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Bankston v. Lachman

Court of Appeals of Georgia

July 15, 2014

BANKSTON
v.
LACHMAN

Contempt. DeKalb Superior Court. Before Judge Johnson.

David A. Webster, Jeanney M. Kutner, for appellant.

Ellis Hoyle King de Clerk, C. Suzette Ellis-Hoyle, for appellee.

BRANCH, Judge. Phipps, C. J., and Ellington, P. J., concur.

OPINION

Page 831

Branch, Judge.

The father of a girl, now six years old, brings this appeal from a trial court's order on a petition by the child's mother. The trial court suspended the father's visitation rights and found him in contempt for failing to pay child support.[1] The father argues that the trial court erred when it suspended his visitation rights and also asserts four errors as to a previous order denying his own motion for contempt. The evidence supported the trial court's suspension of the father's visitation rights, and we lack jurisdiction as to the previous order. We therefore affirm.

The record shows that the parties' February 2009 divorce decree granted the father four hours of visitation per week until the child began kindergarten, and every other weekend after that time. As part of the parties' ongoing dispute over enforcement of the divorce decree's visitation and child support provisions, one of which resulted in a June 2011 adjudication of contempt against the father for failure to pay child support, the father moved for contempt in July 2012. After a hearing, and in an order dated September 18, 2012, the trial court denied the father's motions to recuse the judge, for contempt, and to set aside two February 2012 orders on visitation.

Meanwhile, on September 7 and 18, 2012, the trial court granted the mother's emergency ex parte motions and her petition to suspend the father's visitation pending an investigation of the mother's allegations that over the weekend of August 24-26, the father's eight-year-old son by another woman had penetrated the girl's vagina with his finger several times while both children were in the father's physical custody. At a hearing on October 11, 2012, the trial court heard testimony from the mother that on returning to the mother's house, the girl was found cutting off her own hair down to the scalp in an effort to " get [her brother] out of [her] head." At the same [328 Ga.App. 285] hearing, the father admitted that he had never made a full monthly child support payment. On October 31, 2012, the trial court granted the mother's petition to suspend the father's visitation, found the father in contempt, and ordered the father to begin paying $19,000 in overdue child support. On November 29, 2012, the father appealed the October 31 order. An amended notice of appeal also noted that the father was appealing only the October 31 order.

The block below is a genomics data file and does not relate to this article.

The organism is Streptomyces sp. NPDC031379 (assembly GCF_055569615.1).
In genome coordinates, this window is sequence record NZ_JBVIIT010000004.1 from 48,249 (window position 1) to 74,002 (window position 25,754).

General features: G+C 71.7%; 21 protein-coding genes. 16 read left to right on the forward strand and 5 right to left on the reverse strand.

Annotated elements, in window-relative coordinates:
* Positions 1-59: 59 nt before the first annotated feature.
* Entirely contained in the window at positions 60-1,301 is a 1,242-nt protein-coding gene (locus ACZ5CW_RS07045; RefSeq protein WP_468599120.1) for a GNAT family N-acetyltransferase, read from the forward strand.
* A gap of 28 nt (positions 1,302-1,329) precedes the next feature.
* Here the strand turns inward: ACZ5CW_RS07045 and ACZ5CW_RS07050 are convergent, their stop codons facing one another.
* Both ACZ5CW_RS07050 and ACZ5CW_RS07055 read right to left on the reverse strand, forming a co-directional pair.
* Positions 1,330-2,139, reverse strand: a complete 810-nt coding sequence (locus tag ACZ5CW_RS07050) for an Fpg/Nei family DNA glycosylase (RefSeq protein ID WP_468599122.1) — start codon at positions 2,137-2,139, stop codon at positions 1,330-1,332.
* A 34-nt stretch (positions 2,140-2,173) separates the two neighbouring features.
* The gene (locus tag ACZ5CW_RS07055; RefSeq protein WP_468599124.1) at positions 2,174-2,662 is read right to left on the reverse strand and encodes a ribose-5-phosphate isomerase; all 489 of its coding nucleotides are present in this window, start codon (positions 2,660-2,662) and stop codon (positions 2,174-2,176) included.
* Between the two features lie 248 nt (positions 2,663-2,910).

On appeal, the father argues that the trial court erred in the course of proceedings on the father's motion for contempt when it denied his motion to recuse the judge, limited the father's cross-examination of the mother, quashed a subpoena of the child's doctor, and declined to hold the mother in contempt. The father also argues that the trial court's suspension of his visitation at the conclusion of proceedings on the mother's petition was not supported by the evidence. We have jurisdiction over only the last of these assertions.

1. The father's first four asserted errors concern proceedings in the father's contempt action against the mother culminating in the order of September 18, 2012, which was not timely appealed. We therefore lack jurisdiction.

The order of September 18, 2012, resolved all issues raised in proceedings in the father's motion for contempt, including his request to set aside previous orders concerning visitation, and was thus directly appealable.[2]

Page 832

See Edge v. Edge, 290 Ga. 551, 553 (1) (722 S.E.2d 749) (2012) (an order setting aside " a ruling eliminating [a father's] right of visitation [was] a 'custody case' subject to direct appeal" ). As a final disposition on the father's motion, the order of September 18, 2012 was subject to the timeliness requirements of OCGA § 5-6-38 (a), which provides that a notice of appeal " shall be filed within 30 days after entry of the appealable decision or judgment complained of." If such an adjudication is not appealed within 30 days, an appeal taken after that time is properly dismissed. In re ...


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